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How do we obtain our wood?

Gettysburg Sentinels sources our wood from the trees that dot the landscape of the Gettysburg battlefield. Part of our mission is to preserve our history, which is why we only obtain our wood in a responsible and sustainable manner.

Why do we take the trees we use and the way we source them so seriously?

Trees have a special relationship with people, and that’s why witness trees and battlefield trees are so incredible.

Today, I want to spend time honoring what makes these trees the amazing specimens they are, and share with you how we source them in a fully sustainable and responsible way.

What are witness trees and battlefield trees?

Trees in a forest on a sunny day

Gettysburg Sentinels is built around the proud tradition of our materials. That comes down to two main sources - witness trees and battlefield trees.

  • Witness Trees: These are old and wise trees that were present for the 1863 Battle of Gettysburg. These have stood the test of time, bearing witness to this event that shaped our nation’s history and the many changes that have visited us since.

  • Battlefield Trees: Though these aren’t as old as witness trees, battlefield trees have grown out of the soil of the battlefield. They may not have seen the Civil War, but they’ve risen to take their place on the field of combat.

The connection between these two kinds of trees and the history of the United States is incredible. It works its way down to the grain of the wood, reminding us that living memory stretches out much further than we might imagine.

When you hold an item created from one of these trees, you can feel the weight of that history. There is something deep in the material that you can’t measure, but you know it’s there.

Why are trees from the Gettysburg Battlefield removed?

Close up of tree texture and bark

Everything for sale at Gettysburg Sentinels is made out of trees harvested at the battlefield. But we never contribute to a single tree being cut down at this historic site.

How can that be?

There are many reasons that trees have to be removed at Gettysburg. Whenever they are, we try to secure as much of it to be immortalized in one of our hand-crafted products.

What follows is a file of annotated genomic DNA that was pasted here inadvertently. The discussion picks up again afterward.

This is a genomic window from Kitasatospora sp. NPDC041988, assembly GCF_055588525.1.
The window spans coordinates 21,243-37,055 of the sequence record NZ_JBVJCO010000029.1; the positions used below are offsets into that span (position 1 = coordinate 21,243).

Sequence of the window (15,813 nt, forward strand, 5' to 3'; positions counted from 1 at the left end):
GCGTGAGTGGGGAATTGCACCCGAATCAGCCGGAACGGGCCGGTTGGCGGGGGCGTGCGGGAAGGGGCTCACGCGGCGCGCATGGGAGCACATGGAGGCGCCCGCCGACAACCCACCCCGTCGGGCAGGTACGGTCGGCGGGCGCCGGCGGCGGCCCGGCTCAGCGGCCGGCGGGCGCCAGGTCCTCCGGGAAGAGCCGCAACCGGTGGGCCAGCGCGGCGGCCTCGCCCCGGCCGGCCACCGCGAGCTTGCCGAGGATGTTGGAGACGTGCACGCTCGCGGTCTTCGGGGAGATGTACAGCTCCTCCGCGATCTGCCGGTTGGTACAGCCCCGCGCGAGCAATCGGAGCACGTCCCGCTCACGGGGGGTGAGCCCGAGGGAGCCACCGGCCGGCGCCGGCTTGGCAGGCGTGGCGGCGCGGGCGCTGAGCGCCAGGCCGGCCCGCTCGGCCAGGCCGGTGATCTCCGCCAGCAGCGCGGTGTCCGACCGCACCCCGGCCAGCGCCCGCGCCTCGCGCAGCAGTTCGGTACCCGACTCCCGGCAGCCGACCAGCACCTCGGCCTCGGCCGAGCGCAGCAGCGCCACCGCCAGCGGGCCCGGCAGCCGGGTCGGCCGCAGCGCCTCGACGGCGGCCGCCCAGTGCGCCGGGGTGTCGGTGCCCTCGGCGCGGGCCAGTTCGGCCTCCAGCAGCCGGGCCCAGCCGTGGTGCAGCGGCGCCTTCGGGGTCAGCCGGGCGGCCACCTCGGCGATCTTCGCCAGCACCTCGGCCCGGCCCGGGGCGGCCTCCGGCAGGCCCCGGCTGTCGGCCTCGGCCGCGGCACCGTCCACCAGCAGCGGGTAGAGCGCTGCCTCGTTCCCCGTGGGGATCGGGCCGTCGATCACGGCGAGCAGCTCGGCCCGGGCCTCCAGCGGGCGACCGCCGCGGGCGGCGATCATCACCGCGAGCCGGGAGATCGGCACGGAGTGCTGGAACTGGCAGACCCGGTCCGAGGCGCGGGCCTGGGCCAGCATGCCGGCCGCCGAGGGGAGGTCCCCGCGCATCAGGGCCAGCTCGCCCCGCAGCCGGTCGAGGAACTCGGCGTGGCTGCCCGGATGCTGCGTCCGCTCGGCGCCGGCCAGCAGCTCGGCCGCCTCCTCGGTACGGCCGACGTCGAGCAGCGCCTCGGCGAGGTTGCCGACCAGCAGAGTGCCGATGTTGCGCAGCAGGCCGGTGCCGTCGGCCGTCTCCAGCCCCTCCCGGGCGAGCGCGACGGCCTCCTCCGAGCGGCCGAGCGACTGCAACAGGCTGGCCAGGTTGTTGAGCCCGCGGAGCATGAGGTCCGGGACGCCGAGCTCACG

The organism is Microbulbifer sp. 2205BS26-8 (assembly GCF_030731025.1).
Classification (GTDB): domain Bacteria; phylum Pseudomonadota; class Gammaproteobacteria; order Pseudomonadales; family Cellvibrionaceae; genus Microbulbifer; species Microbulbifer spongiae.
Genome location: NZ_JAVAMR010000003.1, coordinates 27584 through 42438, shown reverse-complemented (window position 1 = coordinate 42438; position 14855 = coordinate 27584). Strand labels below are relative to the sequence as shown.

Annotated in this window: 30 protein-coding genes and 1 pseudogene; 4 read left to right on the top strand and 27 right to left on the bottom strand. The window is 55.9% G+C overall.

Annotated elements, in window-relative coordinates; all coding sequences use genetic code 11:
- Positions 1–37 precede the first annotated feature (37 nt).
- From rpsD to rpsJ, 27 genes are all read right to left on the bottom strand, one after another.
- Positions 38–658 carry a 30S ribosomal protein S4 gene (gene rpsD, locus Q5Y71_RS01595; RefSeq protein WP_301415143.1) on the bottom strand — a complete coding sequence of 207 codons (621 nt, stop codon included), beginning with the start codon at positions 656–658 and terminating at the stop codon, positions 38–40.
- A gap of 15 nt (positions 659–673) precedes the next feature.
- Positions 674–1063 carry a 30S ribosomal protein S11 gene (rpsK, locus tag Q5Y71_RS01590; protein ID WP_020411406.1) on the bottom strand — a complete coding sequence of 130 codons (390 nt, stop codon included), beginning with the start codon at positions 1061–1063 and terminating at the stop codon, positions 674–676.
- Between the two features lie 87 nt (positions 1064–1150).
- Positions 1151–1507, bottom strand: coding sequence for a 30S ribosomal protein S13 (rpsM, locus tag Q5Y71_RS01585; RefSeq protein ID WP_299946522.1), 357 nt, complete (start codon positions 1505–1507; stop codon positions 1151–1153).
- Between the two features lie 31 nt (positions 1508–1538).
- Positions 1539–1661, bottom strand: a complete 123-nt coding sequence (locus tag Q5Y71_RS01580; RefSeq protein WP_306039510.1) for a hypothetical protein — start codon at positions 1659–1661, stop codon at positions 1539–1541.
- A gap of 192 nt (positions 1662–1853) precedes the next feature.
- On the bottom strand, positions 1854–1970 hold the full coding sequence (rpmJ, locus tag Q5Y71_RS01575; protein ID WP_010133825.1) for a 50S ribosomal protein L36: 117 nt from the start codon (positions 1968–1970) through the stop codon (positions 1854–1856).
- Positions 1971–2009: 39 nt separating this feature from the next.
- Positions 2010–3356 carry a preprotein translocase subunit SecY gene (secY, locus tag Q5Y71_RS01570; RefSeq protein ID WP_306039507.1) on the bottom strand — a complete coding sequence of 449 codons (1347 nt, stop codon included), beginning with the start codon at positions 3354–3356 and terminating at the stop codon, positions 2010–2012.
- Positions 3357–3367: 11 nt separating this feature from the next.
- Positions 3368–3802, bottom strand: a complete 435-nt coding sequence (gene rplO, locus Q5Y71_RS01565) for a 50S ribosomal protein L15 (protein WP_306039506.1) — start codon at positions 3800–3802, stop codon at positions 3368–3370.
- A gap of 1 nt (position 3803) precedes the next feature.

Below, you can learn about the five most common reasons trees are removed from Gettysburg.

I. Preservation

Controlling the spread of tree diseases is a critical task for preserving the battlefield. Limb removal is often required to make sure that diseases don’t spread throughout Gettysburg’s forests and the surrounding areas. In some cases, entire trees need to be removed.

Luckily, none of it has to go to waste. The resulting wood is perfect for our products.

II. Death

Trees are living beings, and they eventually reach the end of their life cycle.

When they do, arborists are brought in to safely remove them, making sure that space is made for young saplings to reach their full potential.

III. Storms

Thunder storm at night on trees

Like anywhere else, storms blow through Gettysburg from time to time. When they do, they often take down trees.

These downed trees are then removed, and we put them to use by turning them into beautiful, artisanal-crafted items. The Longstreet tree is a great example of this.

IV. Historical accuracy

Maintaining the historical accuracy of the battlefield requires continual upkeep. The Park Service wants to maintain Gettysburg so that visitors today see it much as it was in July of 1863.

Professionals are sometimes brought in to eliminate newer trees to maintain clearings that were present at the battle.

V. Accessibility and safety

There are also times where the Park Service has to remove trees to improve accessibility and preserve the battlefield as a place for public education.

Similarly, some trees get to the point where they pose a threat to visitors and monuments. In those cases, they need to be removed to keep the park safe.

Verifying Witness Trees and Battlefield Trees

Document verification process signing with a pen

Gettysburg Sentinel always verifies the wood we use. For us, the source of our material is everything. This is what connects our craft of woodworking to our commitment to honor the sacrifice that our soldiers make.

Witness and battlefield trees hold the connection between the tradition of our handiwork and the legacy of sacrifice for the greater good. So we do everything we can to know exactly where the wood comes from.

Premieres May 6th.

Protecting the stories of the trees

Gettysburg Sentinels does everything in our power to protect that part of our heritage captured inside our trees. Sometimes we do that by crafting pieces out of a witness tree that stood amid the chaos of warfare. Other times, it’s by using wood from a tree that drew life out of the ground where so many met their death.

These trees are central to everything we do. That’s why we make sure each and every tree we use can be verified. And we only use trees that are already being removed from Gettysburg.

If you find this wood as inspiring and important as we do, check out our shop where every item is lovingly crafted out of a witness or battlefield tree.

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